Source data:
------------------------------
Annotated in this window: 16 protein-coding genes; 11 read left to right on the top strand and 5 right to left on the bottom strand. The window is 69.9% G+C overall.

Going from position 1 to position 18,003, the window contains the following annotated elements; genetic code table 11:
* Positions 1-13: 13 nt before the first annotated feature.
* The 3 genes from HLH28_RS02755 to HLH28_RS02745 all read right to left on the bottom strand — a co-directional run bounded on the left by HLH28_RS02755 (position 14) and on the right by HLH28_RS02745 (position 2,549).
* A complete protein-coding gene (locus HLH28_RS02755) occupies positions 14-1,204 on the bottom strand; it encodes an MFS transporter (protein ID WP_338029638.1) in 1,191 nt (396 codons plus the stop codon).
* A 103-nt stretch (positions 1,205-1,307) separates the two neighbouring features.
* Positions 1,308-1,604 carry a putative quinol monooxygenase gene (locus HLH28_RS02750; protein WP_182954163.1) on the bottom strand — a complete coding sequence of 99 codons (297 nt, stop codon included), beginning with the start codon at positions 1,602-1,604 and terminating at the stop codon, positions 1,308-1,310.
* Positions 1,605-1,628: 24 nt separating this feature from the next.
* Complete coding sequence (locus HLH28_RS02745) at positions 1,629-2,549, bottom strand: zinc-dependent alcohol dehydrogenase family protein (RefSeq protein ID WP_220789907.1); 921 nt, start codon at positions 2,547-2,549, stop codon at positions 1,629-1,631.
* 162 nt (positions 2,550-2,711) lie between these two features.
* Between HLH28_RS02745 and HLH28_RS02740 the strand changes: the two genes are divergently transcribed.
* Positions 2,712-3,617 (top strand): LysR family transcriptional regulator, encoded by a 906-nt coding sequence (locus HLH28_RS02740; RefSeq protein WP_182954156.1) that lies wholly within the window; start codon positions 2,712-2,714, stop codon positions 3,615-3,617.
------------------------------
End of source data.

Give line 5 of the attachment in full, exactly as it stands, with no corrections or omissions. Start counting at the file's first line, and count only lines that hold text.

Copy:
* A complete protein-coding gene (locus HLH28_RS02755) occupies positions 14-1,204 on the bottom strand; it encodes an MFS transporter (protein ID WP_338029638.1) in 1,191 nt (396 codons plus the stop codon).